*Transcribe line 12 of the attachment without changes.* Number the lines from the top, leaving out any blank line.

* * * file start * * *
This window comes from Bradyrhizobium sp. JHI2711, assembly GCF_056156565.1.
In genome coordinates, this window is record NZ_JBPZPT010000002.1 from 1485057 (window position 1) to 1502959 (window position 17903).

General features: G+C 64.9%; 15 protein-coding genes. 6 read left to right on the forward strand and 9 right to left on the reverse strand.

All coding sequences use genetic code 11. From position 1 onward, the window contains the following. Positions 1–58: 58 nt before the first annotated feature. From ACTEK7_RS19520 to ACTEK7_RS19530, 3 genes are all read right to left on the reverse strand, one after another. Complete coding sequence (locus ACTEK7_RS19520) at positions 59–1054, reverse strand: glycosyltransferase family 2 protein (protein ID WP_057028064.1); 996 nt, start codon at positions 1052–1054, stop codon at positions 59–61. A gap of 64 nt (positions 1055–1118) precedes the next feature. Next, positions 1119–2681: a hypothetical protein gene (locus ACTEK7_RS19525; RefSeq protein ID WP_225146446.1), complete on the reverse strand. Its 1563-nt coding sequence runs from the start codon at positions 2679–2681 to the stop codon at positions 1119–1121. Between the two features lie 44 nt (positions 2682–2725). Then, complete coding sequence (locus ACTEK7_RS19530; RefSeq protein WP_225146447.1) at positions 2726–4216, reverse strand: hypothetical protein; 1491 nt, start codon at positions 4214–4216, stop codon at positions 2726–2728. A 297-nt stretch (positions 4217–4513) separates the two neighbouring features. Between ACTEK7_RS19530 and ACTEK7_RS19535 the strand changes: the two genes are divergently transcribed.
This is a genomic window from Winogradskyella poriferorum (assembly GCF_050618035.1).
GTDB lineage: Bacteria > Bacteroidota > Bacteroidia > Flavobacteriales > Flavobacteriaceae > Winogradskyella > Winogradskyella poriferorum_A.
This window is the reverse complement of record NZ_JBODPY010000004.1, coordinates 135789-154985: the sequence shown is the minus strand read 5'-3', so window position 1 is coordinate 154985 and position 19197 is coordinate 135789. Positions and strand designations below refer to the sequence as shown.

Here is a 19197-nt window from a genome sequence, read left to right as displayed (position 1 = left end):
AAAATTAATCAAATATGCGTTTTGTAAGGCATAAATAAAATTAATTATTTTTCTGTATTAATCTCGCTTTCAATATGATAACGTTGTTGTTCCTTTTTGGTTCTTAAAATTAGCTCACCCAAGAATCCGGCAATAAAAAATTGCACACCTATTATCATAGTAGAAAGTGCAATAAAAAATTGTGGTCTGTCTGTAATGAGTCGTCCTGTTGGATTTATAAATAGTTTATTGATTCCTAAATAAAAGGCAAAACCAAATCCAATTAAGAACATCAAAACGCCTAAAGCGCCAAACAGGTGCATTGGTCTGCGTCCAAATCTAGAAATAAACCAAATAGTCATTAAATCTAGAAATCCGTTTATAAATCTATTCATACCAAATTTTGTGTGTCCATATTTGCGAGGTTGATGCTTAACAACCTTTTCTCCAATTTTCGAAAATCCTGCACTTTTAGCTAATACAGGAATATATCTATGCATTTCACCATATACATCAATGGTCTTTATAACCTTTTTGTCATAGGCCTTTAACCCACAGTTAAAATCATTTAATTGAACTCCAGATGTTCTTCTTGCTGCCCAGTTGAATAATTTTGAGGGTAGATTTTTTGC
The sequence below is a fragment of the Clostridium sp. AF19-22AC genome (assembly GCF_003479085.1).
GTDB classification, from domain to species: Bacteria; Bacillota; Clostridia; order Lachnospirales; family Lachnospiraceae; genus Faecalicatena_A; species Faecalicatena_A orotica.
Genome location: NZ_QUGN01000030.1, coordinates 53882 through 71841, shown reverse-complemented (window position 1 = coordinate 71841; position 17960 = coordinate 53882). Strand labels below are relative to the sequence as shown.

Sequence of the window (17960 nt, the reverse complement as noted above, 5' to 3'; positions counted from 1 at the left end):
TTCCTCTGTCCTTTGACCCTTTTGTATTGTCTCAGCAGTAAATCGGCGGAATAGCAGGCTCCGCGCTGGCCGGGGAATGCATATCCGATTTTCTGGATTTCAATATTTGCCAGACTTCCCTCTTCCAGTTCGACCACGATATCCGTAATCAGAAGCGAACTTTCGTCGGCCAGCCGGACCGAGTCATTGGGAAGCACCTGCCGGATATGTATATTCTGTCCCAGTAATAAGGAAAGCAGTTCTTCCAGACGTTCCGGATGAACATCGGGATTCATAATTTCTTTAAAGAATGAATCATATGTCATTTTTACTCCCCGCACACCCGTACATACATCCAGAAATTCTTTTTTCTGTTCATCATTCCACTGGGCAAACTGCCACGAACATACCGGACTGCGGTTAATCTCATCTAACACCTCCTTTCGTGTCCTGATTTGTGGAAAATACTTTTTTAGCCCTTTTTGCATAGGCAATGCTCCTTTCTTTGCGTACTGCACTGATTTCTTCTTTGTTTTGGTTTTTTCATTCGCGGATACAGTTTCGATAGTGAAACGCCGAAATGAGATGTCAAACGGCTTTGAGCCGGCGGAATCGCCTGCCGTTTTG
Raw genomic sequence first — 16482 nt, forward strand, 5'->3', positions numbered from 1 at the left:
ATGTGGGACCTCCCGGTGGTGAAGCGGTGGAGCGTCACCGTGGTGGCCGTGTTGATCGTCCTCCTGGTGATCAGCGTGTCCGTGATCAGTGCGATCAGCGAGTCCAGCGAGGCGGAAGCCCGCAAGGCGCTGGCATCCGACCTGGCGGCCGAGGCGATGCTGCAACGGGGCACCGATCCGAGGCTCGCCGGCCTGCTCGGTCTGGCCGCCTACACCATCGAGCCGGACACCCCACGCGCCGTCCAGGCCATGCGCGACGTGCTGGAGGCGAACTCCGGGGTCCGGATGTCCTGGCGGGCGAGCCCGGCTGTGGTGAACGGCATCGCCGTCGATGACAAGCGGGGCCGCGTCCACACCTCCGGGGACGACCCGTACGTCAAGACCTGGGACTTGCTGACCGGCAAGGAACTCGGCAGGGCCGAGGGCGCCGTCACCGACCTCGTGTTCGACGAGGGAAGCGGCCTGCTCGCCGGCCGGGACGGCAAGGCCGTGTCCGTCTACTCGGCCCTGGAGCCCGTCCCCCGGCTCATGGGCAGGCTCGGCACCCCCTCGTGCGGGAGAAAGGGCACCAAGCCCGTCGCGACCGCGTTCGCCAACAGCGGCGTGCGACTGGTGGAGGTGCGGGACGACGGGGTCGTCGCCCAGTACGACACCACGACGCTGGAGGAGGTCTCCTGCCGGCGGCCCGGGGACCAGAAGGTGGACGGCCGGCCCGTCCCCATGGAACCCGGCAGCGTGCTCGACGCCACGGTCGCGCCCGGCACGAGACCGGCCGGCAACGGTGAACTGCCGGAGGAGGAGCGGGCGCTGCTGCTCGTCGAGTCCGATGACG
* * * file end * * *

Genome location: NZ_QUGN01000030.1, coordinates 53882 through 71841, shown reverse-complemented (window position 1 = coordinate 71841; position 17960 = coordinate 53882). Strand labels below are relative to the sequence as shown.